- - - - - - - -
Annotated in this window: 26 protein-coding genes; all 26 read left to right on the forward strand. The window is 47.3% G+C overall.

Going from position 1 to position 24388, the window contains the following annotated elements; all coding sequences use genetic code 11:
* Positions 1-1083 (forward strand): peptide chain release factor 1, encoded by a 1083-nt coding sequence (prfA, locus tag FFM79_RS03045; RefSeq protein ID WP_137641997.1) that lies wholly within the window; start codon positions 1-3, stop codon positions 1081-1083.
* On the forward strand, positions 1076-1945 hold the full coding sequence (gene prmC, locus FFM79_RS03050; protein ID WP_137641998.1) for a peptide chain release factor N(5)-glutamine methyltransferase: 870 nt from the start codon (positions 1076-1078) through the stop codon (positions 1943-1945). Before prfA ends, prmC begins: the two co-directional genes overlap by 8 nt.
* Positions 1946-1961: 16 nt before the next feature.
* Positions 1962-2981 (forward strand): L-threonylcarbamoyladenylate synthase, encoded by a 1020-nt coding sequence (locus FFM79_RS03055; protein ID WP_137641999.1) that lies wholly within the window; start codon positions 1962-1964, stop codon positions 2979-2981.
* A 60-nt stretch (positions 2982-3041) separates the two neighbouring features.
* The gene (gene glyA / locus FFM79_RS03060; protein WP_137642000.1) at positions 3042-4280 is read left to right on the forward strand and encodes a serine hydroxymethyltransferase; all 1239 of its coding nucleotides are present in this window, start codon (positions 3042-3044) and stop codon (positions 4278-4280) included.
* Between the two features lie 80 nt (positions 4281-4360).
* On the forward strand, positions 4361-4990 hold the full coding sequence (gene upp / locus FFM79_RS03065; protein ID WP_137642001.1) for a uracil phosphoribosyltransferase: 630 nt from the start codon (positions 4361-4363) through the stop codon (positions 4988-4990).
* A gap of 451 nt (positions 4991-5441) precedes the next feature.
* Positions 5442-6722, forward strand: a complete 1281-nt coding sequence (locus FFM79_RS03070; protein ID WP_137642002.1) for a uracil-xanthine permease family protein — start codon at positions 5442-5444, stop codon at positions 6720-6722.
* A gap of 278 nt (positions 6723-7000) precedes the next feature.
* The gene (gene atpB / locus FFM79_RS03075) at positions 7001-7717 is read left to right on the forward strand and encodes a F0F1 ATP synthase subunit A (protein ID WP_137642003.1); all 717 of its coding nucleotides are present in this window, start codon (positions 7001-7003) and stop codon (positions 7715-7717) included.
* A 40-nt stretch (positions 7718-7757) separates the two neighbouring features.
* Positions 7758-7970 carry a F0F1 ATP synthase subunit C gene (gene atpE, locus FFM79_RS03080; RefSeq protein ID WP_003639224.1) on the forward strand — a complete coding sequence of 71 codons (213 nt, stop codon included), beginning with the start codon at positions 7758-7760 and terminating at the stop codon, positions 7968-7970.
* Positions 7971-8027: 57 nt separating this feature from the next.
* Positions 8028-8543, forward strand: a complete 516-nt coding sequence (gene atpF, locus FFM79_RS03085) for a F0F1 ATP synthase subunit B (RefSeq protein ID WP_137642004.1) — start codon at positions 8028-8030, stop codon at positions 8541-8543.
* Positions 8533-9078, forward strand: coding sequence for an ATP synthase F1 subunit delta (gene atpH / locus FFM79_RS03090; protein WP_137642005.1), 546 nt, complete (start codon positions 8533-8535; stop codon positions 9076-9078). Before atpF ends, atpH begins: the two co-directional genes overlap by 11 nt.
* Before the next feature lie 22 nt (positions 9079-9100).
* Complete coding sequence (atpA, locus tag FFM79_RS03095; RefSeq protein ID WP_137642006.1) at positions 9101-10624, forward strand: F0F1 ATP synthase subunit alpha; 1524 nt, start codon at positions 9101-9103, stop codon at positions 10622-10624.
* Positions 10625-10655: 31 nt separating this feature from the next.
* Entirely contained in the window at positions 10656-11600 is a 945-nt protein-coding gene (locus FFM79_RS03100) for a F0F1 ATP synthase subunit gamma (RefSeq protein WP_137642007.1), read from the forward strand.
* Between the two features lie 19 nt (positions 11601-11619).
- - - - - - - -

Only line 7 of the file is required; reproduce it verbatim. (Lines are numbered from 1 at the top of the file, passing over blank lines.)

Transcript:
* A 60-nt stretch (positions 2982-3041) separates the two neighbouring features.